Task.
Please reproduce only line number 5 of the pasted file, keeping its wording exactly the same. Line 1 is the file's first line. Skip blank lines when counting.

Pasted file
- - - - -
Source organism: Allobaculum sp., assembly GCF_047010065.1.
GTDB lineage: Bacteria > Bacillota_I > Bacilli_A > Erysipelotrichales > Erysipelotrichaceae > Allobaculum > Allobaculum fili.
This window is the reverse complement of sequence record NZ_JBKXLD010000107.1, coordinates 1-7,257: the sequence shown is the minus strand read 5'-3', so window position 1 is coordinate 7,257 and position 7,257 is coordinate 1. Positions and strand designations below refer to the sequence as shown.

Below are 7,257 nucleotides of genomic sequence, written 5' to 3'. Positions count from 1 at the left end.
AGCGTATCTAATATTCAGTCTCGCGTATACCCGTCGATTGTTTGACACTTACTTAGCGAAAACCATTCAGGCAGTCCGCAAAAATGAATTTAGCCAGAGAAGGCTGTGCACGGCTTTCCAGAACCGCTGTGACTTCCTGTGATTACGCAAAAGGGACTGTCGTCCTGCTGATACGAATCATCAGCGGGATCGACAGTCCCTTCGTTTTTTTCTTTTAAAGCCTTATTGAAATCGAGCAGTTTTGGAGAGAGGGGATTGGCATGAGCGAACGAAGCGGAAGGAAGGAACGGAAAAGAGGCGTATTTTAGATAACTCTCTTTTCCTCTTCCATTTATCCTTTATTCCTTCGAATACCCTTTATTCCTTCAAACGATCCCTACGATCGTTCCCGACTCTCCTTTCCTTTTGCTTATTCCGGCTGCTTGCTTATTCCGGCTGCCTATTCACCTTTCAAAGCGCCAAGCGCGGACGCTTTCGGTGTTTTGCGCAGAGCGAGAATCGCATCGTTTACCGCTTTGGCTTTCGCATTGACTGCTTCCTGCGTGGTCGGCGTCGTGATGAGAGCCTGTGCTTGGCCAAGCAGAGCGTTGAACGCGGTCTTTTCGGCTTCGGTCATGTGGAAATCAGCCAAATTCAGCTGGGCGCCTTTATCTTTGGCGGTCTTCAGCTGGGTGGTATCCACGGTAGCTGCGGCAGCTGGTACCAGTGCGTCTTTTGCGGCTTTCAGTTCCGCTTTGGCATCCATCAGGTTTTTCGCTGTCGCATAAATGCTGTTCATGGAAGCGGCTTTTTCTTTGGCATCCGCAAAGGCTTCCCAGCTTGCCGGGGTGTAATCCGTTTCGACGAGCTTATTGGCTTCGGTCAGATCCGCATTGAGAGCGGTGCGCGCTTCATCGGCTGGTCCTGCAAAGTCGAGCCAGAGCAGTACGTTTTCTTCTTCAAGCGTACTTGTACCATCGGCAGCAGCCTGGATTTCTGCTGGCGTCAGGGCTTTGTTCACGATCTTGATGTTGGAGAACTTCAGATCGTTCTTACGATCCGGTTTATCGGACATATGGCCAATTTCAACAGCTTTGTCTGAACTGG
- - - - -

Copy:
AGCGTATCTAATATTCAGTCTCGCGTATACCCGTCGATTGTTTGACACTTACTTAGCGAAAACCATTCAGGCAGTCCGCAAAAATGAATTTAGCCAGAGAAGGCTGTGCACGGCTTTCCAGAACCGCTGTGACTTCCTGTGATTACGCAAAAGGGACTGTCGTCCTGCTGATACGAATCATCAGCGGGATCGACAGTCCCTTCGTTTTTTTCTTTTAAAGCCTTATTGAAATCGAGCAGTTTTGGAGAGAGGGGATTGGCATGAGCGAACGAAGCGGAAGGAAGGAACGGAAAAGAGGCGTATTTTAGATAACTCTCTTTTCCTCTTCCATTTATCCTTTATTCCTTCGAATACCCTTTATTCCTTCAAACGATCCCTACGATCGTTCCCGACTCTCCTTTCCTTTTGCTTATTCCGGCTGCTTGCTTATTCCGGCTGCCTATTCACCTTTCAAAGCGCCAAGCGCGGACGCTTTCGGTGTTTTGCGCAGAGCGAGAATCGCATCGTTTACCGCTTTGGCTTTCGCATTGACTGCTTCCTGCGTGGTCGGCGTCGTGATGAGAGCCTGTGCTTGGCCAAGCAGAGCGTTGAACGCGGTCTTTTCGGCTTCGGTCATGTGGAAATCAGCCAAATTCAGCTGGGCGCCTTTATCTTTGGCGGTCTTCAGCTGGGTGGTATCCACGGTAGCTGCGGCAGCTGGTACCAGTGCGTCTTTTGCGGCTTTCAGTTCCGCTTTGGCATCCATCAGGTTTTTCGCTGTCGCATAAATGCTGTTCATGGAAGCGGCTTTTTCTTTGGCATCCGCAAAGGCTTCCCAGCTTGCCGGGGTGTAATCCGTTTCGACGAGCTTATTGGCTTCGGTCAGATCCGCATTGAGAGCGGTGCGCGCTTCATCGGCTGGTCCTGCAAAGTCGAGCCAGAGCAGTACGTTTTCTTCTTCAAGCGTACTTGTACCATCGGCAGCAGCCTGGATTTCTGCTGGCGTCAGGGCTTTGTTCACGATCTTGATGTTGGAGAACTTCAGATCGTTCTTACGATCCGGTTTATCGGACATATGGCCAATTTCAACAGCTTTGTCTGAACTGG